It's the 50th anniversary of astronauts first landing on the moon — and what better way to celebrate than to pull out binoculars and telescopes to try to spot the historic mission's destination?
Of course, there is no chance that you'll actually be able to see the lunar lander; it is far too small to see even through a large telescope employing very high power. However, it isn't at all difficult to scan the particular region of the moon — Mare Tranquillitatis, or the Sea of Tranquility — where astronauts Neil Armstrong and Edwin "Buzz" Aldrin cavorted for a few short hours on the lunar surface.
On the night when the historic event took place, Sunday, July 20, 1969, the moon was in a waxing crescent phase, 35.4% illuminated by the sun.
And today (July 7) — appropriately also on a Sunday — the moon will be very close to appearing in the same illuminated crescent phase — 34.7% — that it was on the night of the first moonwalk.
Selecting the landing site
The Sea of Tranquility was chosen for Apollo 11's landing site based primarily on photographs taken of that part of the moon by the robotic spacecraft Ranger 8, which took more than 7,000 high-resolution images of the moon before impacting the lunar surface on Feb. 20, 1965. The lander was part of the series of nine Ranger spacecraft launched in the early 1960s to explore the moon. Ranger 8 impacted the moon only 15 miles (24 kilometers) from its target in the Sea of Tranquility.
These photographs, augmented by pictures taken by the Apollo 8 astronauts who orbited the moon in December 1968, helped NASA to ultimately determine where they wanted astronauts Armstrong and Aldrin to set down their lunar module.
How to find the Sea of Tranquility
The part of the Sea of Tranquility where the lunar lander — dubbed "Eagle" — eventually landed is visible for about half the month. It's best seen when it's in sunlight, any night approximately five to 18 days after the new moon. (The sun had just risen the day before Armstrong and Aldrin arrived over what was to become "Tranquility Base.") Tonight, however, will give you a good idea of how the moon actually looked and approximately where in the sky it was — low in the west-southwest sky — on that incredible night almost exactly a half century ago.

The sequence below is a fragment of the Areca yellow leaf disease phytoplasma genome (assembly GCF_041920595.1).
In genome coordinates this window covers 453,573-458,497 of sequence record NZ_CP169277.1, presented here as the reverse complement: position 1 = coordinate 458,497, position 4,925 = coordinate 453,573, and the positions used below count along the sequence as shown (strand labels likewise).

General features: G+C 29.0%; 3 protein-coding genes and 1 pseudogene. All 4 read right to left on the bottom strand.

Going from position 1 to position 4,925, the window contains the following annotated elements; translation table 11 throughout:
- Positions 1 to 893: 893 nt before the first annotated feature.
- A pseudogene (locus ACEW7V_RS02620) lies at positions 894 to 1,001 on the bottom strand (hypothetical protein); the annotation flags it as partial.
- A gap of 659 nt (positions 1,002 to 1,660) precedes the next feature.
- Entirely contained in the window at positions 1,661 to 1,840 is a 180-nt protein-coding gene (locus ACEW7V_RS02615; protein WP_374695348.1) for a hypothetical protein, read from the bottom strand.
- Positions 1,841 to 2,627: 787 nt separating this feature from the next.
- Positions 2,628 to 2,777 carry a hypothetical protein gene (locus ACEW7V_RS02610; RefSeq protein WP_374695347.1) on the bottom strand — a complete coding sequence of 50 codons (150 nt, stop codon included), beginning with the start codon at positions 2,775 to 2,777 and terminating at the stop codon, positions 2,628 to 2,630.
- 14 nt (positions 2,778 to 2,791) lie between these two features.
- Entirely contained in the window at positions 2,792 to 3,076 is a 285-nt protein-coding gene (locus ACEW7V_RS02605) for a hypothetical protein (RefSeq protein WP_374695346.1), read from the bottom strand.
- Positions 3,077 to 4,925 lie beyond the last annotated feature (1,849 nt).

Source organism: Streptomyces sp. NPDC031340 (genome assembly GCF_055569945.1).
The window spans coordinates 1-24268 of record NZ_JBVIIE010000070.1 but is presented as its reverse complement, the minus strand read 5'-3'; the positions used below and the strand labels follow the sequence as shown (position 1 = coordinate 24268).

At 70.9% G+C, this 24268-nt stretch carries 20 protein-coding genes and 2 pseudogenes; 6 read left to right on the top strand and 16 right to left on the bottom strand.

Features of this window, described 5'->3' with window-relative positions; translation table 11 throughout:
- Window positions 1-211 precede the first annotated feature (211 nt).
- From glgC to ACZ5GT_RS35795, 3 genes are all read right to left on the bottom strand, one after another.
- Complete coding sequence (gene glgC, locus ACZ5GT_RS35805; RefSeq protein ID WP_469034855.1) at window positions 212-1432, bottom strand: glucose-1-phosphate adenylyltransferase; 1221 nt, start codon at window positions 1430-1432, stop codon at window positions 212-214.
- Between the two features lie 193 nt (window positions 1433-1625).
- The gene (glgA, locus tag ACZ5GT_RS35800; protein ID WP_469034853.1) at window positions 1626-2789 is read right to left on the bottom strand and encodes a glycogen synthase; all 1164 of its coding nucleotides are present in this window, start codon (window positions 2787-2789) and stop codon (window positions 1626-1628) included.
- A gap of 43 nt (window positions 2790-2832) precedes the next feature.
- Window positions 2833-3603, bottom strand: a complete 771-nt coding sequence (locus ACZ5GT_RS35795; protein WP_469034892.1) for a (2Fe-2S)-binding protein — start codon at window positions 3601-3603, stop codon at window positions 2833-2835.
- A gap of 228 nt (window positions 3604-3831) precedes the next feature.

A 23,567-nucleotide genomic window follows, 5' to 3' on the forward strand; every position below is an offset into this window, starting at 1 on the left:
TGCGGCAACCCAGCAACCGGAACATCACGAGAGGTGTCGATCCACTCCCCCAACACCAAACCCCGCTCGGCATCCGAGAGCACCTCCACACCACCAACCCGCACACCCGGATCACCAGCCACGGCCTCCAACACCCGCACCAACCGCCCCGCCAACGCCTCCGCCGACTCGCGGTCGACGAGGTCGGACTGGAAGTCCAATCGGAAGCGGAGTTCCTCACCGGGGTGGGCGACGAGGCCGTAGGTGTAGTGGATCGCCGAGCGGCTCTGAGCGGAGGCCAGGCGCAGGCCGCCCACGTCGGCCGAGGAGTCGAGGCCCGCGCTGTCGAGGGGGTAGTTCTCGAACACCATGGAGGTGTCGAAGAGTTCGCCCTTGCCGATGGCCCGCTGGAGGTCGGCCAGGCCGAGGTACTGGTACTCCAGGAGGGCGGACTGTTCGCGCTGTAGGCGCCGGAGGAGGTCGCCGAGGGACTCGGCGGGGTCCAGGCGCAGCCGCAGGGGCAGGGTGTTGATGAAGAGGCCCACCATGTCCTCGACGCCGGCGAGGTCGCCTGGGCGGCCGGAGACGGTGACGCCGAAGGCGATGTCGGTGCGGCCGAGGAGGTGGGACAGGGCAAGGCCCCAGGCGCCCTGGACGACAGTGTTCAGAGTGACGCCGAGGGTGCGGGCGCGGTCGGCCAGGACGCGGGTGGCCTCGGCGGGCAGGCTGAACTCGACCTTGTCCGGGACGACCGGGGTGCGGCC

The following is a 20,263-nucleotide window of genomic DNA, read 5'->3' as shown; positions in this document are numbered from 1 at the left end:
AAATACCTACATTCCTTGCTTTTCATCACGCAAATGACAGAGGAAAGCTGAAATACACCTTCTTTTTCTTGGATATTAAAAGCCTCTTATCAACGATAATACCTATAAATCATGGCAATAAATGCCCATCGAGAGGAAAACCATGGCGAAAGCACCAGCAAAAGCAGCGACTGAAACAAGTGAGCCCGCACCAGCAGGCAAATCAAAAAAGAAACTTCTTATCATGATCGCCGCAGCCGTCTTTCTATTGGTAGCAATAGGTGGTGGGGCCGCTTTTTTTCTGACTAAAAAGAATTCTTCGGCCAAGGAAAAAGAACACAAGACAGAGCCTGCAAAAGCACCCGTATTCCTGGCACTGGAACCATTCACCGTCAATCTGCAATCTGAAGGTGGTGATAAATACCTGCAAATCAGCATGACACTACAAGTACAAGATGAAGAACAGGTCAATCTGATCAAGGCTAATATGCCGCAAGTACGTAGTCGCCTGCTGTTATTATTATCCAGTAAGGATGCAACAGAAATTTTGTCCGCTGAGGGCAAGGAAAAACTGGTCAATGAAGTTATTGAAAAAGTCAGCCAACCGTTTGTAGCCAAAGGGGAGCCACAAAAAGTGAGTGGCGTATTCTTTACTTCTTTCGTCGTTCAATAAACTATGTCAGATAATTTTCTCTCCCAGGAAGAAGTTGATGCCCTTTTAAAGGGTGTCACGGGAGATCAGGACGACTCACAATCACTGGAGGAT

If you carefully study the accompanying photo of the moon, marked with the position of where the Eagle landed, you'll have a pretty good idea as to where to focus your attention through the eyepiece of your binoculars or telescope. To me, it is located on the lower edge of the "Man in the Moon's" left eye. What we each see when we look at the face of the moon is strongly subjective, however. You might see it as something completely different.
40 years later ... the lunar lander seen again!
Actually spotting the lunar lander of Apollo 11 was pretty much out of reach until 10 years ago, when NASA's Lunar Reconnaissance Orbiter (LRO) finally caught sight of the Eagle lunar lander at Tranquility Base. The image did not reveal whether the U.S. flag planted there is still standing or not, though experts believe it may have been knocked over by Eagle's thrusters when the astronauts left the moon's surface.
"Of course it was fantastic to see the hardware lying on the surface, and it was exactly as we expected it to be, sitting on the surface waiting for us to come back," LRO's principal investigator, Mark Robinson of Arizona State University, said at the time.
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Joe Rao serves as an instructor and guest lecturer at New York's Hayden Planetarium. He writes about astronomy for Natural History magazine, the Farmers' Almanac and other publications, and he is also an on-camera meteorologist for Verizon FiOS1 News in New York's lower Hudson Valley. Follow us on Twitter @Spacedotcom and on Facebook.
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Joe Rao is Space.com's skywatching columnist, as well as a veteran meteorologist and eclipse chaser who also serves as an instructor and guest lecturer at New York's Hayden Planetarium. He writes about astronomy for Natural History magazine, the Farmers' Almanac and other publications. Joe is an 8-time Emmy-nominated meteorologist who served the Putnam Valley region of New York for over 21 years. You can find him on Twitter and YouTube tracking lunar and solar eclipses, meteor showers and more. To find out Joe's latest project, visit him on Twitter.